Gooey Louie

Who exactly was buying this game for their children? When faced with a shelf full of wholesome and sometimes educational game, what kind of adult thinks, “Hey, we should get the nose-picking one!” I’m going to pin the purchases of this game on the so-called “fun uncles.” I can’t imagine many parents being incredibly enthusiastic to shell out $14.99 for their child to pull fake boogers out of a giant face.

Crocodile Dentist

Perhaps a regular game of human dentistry wasn’t quite exciting enough to warrant its own game (let’s face it, it’s no “Operation.”) Someone must have been pitching their dental work game pretty hard when someone around the brainstorm table said, “Hey, let’s make it a crocodile!” I can only imagine everyone else voiced their assent that crocodile dentistry was indeed more interesting than a regular cleaning and checkup and called it a day.

Mr. Bucket

If nothing else, this one deserves a spot on the list for its questionably PG-13 rated commercials. Did no one at Milton Bradley think it may be a potentially bad idea for Mr. Bucket to introduce himself and immediately bring up the balls that come out of his mouth? Seriously, Mr. Bucket, at least buy us a Chicken McNugget Happy Meal or something.

Potentially lewd commercial aside, this game is clearly a ploy by adults to exhaust children using tedious, repetitive tasks. You put balls in the bucket, the bucket pops out the balls, you put the balls back in the bucket...well, you get the idea.


Has no one ever heard of calling an exterminator? At the very least investing in one of those 25 cent traps from Home Depot. This whole setup seems like a needlessly complicated means of going after a single mouse in the house. When I see a mouse, I never think, “Hey, I should take everything in my house that’s not bolted down, create an elaborate marble maze involving plastic cheese, bathtubs, and falling baskets, and spend several hours waiting for the moon to be in the seventh house and for Jupiter to align to with Mars so the conditions will be auspicious for mouse trapping.” Well, now I might think of it, now that it’s all written out like that. But I’m still not going to do it.

Don’t Wake Daddy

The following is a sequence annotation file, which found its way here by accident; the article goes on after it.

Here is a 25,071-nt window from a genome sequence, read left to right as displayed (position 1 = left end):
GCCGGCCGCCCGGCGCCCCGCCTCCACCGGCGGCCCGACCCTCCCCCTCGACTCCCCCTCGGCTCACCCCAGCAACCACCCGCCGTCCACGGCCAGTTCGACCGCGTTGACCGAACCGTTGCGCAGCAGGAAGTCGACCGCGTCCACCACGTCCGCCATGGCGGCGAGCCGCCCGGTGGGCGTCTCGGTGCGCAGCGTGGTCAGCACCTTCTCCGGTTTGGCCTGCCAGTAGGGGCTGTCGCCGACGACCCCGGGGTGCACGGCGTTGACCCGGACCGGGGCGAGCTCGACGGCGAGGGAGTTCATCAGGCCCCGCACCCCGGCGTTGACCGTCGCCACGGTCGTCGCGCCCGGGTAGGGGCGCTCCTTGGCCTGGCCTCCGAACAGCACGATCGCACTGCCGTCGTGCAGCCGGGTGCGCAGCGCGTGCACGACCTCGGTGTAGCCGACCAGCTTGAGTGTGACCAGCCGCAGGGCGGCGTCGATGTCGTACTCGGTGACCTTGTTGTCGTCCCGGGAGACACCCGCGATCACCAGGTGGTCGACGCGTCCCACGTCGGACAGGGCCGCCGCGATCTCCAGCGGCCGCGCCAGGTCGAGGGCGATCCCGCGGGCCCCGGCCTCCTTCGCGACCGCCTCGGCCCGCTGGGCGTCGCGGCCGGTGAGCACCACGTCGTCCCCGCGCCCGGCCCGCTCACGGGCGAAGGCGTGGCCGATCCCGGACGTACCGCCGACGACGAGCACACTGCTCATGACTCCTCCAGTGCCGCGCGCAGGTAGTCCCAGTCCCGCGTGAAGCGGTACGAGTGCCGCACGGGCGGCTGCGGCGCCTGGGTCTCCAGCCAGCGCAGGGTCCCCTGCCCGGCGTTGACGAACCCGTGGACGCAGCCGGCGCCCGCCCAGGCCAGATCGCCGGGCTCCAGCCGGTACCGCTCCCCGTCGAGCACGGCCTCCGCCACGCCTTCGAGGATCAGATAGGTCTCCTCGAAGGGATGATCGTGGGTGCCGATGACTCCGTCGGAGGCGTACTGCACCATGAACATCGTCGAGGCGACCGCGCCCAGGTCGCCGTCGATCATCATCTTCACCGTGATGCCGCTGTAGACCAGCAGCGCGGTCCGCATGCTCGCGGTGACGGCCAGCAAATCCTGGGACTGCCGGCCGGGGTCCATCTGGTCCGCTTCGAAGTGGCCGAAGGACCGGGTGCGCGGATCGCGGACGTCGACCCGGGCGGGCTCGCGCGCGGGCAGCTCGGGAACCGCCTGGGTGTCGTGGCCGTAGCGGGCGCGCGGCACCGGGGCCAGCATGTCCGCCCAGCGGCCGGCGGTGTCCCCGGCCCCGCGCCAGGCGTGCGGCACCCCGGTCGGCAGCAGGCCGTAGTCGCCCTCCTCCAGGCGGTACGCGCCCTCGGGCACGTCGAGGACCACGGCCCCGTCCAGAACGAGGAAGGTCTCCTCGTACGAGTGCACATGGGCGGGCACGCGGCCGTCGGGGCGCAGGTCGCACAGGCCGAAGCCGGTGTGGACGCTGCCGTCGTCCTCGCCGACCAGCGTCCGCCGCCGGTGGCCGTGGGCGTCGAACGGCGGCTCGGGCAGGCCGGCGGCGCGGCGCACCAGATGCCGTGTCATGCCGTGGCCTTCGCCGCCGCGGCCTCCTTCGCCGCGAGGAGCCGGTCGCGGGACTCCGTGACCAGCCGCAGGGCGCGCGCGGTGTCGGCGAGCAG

In theory this one makes more sense than several of the other games on this list. The object of the game is to not awaken the snoring plastic father while trying to sneak to the kitchen to fix yourself a midnight snack. I can’t say for sure, but was this perhaps one of those extreme anti-obesity households where they secure the cupboards with padlocks at night?

Whatever the reason for the stealthy snack operation, the means of trying not to wake Daddy are certainly questionable. If you land on a space that indicates you must make a noise, you have to pound Daddy’s alarm clock repeatedly. Now I’m not a sleep expert, but I have to imagine that setting and continually re-setting an alarm clock is not the best way to ensure someone stays asleep.

Thursday, August 26, 2010

Guess Who?

If you were ever seeking the culprit for racial profiling, you might want to take a look back into one of our favorite childhood board games. When skin color is one of the major defining characteristics standing between guessing the winning character and admitting Guess Who? defeat, it was a key tactic in the art of deductive reasoning. That said, if you happened to have one of the racial minority characters as your card, you were often out of luck--your partner asks, “Is your person white?” You say no, and they’re down to a quarter of the options. Right or wrong, this type of profiling clearly offered its own rewards.

For those of us who were highly experienced Guess Whoers, we knew all the basic profiling strategies. Gender was another popular choice, as the game contains a highly skewed ratio of men to women. As if women didn’t have enough to worry about, they now faced undue discimination and minority status on the Guess Who? board. And if it was a woman unlucky enough to be wearing a hat, forget it--you’d be figured out in 10 seconds flat. Game over.

Residual wide-ranging social implications aside, Guess Who? was beloved by children of the 90s for its simplicity. In contrast to its hard-to-assemble board game counterparts like Mousetrap and 13 Dead End Drive, Guess Who? was an easy way to engage kids with relatively no set-up. After the initial drudgery of clicking all of the flippable cards into place, you simply turned them up, grabbed a card, and began the game.

On the negative side, however, those 90s ads could be a bit misleading. So misleading, in fact, that manufacturer Milton Bradley was forced to include a disclaimer to alert gullible children that “Game cards do not actually talk.” Apparently children were so delighted by the sight of cards conversing with one another that the inanimate cards seemed pretty boring in comparison. What good is a game card if it won’t make witty asides to its row-mates?

For those of us who owned the game or had frequent access to it, the images of characters like David and Bernard are forever ingrained in our brains. So much so, in fact, that I’ve occasionally met people to whom my initial reaction is, “Wow, you look a lot like (insert cartoon Guess Who? character here).” This exchange is not only awkward but sometimes also leads to the person leaping to the immediate defense of their prized moustache, goatee, or bowler hat. Whatever the resemblance, it usually isn’t especially flattering: Guess Who? characters are not especially known for their good looks.

As far as the actual game, Guess Who? is arguably somewhat educational in value. It teaches logic, deductive reasoning skills, visual clues, grouping, and how not to ask stupid questions. That last skill certainly comes in handy, though Guess Who? only managed to develop it with yes-and-no response questions. For those of us prone to open-ended inquiries, we’re on our own. Unless we need to know whether someone is bald or wears glasses, it’s going to be tough.